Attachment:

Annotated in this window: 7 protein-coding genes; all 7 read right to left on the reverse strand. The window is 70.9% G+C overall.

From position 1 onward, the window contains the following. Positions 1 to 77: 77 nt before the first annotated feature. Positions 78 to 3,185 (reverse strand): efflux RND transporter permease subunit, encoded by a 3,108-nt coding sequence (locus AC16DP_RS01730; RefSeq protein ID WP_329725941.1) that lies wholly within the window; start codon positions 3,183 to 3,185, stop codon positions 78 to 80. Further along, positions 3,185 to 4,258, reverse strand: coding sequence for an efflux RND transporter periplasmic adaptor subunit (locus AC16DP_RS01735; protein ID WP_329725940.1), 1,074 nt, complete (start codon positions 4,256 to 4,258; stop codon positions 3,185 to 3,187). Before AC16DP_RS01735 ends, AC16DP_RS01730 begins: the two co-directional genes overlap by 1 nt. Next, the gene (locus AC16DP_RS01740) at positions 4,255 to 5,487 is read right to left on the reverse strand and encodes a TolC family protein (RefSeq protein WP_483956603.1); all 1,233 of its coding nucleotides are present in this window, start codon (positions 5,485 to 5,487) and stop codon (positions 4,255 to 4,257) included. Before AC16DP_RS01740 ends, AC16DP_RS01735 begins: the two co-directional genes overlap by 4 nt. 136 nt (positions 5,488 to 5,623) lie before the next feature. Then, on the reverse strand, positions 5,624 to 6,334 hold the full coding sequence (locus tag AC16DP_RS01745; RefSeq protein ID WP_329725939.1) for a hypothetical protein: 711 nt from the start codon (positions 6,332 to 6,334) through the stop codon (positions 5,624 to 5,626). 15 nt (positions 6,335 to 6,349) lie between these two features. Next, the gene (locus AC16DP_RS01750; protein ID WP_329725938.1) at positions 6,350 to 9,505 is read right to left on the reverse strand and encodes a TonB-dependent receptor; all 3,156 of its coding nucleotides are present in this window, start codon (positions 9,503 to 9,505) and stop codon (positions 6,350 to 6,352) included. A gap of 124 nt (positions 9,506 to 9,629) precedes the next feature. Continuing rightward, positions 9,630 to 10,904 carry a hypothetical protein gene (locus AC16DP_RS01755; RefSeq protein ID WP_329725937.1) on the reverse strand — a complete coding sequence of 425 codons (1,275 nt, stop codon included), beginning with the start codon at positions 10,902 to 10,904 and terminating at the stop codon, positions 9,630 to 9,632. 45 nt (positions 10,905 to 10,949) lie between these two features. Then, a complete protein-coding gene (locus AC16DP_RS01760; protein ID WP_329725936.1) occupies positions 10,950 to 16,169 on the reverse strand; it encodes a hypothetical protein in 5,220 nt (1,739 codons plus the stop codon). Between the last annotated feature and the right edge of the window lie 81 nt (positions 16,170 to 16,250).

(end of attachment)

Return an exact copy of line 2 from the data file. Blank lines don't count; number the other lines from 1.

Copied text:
From position 1 onward, the window contains the following. Positions 1 to 77: 77 nt before the first annotated feature. Positions 78 to 3,185 (reverse strand): efflux RND transporter permease subunit, encoded by a 3,108-nt coding sequence (locus AC16DP_RS01730; RefSeq protein ID WP_329725941.1) that lies wholly within the window; start codon positions 3,183 to 3,185, stop codon positions 78 to 80. Further along, positions 3,185 to 4,258, reverse strand: coding sequence for an efflux RND transporter periplasmic adaptor subunit (locus AC16DP_RS01735; protein ID WP_329725940.1), 1,074 nt, complete (start codon positions 4,256 to 4,258; stop codon positions 3,185 to 3,187). Before AC16DP_RS01735 ends, AC16DP_RS01730 begins: the two co-directional genes overlap by 1 nt. Next, the gene (locus AC16DP_RS01740) at positions 4,255 to 5,487 is read right to left on the reverse strand and encodes a TolC family protein (RefSeq protein WP_483956603.1); all 1,233 of its coding nucleotides are present in this window, start codon (positions 5,485 to 5,487) and stop codon (positions 4,255 to 4,257) included. Before AC16DP_RS01740 ends, AC16DP_RS01735 begins: the two co-directional genes overlap by 4 nt. 136 nt (positions 5,488 to 5,623) lie before the next feature. Then, on the reverse strand, positions 5,624 to 6,334 hold the full coding sequence (locus tag AC16DP_RS01745; RefSeq protein ID WP_329725939.1) for a hypothetical protein: 711 nt from the start codon (positions 6,332 to 6,334) through the stop codon (positions 5,624 to 5,626). 15 nt (positions 6,335 to 6,349) lie between these two features. Next, the gene (locus AC16DP_RS01750; protein ID WP_329725938.1) at positions 6,350 to 9,505 is read right to left on the reverse strand and encodes a TonB-dependent receptor; all 3,156 of its coding nucleotides are present in this window, start codon (positions 9,503 to 9,505) and stop codon (positions 6,350 to 6,352) included. A gap of 124 nt (positions 9,506 to 9,629) precedes the next feature. Continuing rightward, positions 9,630 to 10,904 carry a hypothetical protein gene (locus AC16DP_RS01755; RefSeq protein ID WP_329725937.1) on the reverse strand — a complete coding sequence of 425 codons (1,275 nt, stop codon included), beginning with the start codon at positions 10,902 to 10,904 and terminating at the stop codon, positions 9,630 to 9,632. 45 nt (positions 10,905 to 10,949) lie between these two features. Then, a complete protein-coding gene (locus AC16DP_RS01760; protein ID WP_329725936.1) occupies positions 10,950 to 16,169 on the reverse strand; it encodes a hypothetical protein in 5,220 nt (1,739 codons plus the stop codon). Between the last annotated feature and the right edge of the window lie 81 nt (positions 16,170 to 16,250).